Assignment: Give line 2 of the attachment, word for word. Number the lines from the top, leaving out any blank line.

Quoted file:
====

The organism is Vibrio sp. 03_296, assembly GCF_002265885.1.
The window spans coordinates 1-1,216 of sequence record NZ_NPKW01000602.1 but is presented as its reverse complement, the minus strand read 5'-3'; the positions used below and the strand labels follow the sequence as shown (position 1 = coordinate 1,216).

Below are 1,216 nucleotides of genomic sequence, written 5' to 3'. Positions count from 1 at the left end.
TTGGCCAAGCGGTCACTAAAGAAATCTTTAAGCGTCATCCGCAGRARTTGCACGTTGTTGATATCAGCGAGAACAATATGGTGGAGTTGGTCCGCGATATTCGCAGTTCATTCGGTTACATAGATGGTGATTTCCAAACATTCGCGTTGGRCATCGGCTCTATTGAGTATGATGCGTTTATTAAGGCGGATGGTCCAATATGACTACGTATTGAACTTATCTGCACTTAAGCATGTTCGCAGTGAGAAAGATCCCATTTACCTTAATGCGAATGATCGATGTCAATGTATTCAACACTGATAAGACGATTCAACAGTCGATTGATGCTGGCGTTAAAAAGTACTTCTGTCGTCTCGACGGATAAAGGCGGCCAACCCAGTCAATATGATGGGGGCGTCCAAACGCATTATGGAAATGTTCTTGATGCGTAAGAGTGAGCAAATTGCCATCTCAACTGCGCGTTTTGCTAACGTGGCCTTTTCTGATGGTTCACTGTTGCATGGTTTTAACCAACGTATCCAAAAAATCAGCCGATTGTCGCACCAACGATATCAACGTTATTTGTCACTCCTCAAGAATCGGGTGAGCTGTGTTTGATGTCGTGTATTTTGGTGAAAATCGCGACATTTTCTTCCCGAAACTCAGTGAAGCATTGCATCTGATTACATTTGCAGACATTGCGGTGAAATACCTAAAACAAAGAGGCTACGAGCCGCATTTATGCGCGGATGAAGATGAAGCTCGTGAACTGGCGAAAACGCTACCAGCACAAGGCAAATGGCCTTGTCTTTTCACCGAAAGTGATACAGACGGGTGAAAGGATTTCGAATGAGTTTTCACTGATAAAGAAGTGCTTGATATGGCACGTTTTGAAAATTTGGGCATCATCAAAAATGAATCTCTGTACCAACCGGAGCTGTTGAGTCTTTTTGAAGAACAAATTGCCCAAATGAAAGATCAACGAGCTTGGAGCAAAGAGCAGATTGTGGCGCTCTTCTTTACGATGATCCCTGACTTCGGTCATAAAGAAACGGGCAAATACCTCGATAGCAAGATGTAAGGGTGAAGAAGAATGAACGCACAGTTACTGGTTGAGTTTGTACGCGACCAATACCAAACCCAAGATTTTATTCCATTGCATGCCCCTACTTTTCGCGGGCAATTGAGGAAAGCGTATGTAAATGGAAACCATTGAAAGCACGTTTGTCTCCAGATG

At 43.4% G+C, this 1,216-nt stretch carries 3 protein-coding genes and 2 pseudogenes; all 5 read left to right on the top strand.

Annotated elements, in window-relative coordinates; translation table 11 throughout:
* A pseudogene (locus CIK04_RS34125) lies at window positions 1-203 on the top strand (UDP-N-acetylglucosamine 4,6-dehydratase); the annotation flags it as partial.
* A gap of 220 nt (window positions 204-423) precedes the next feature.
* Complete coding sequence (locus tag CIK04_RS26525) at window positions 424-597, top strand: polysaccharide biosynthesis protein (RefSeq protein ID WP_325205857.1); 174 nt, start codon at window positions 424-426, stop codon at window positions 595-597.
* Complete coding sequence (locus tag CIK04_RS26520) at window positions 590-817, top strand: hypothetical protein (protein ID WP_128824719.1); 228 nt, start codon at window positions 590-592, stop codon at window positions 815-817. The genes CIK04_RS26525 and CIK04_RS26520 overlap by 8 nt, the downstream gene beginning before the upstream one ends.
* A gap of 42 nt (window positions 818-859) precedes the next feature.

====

The window spans coordinates 1-1,216 of sequence record NZ_NPKW01000602.1 but is presented as its reverse complement, the minus strand read 5'-3'; the positions used below and the strand labels follow the sequence as shown (position 1 = coordinate 1,216).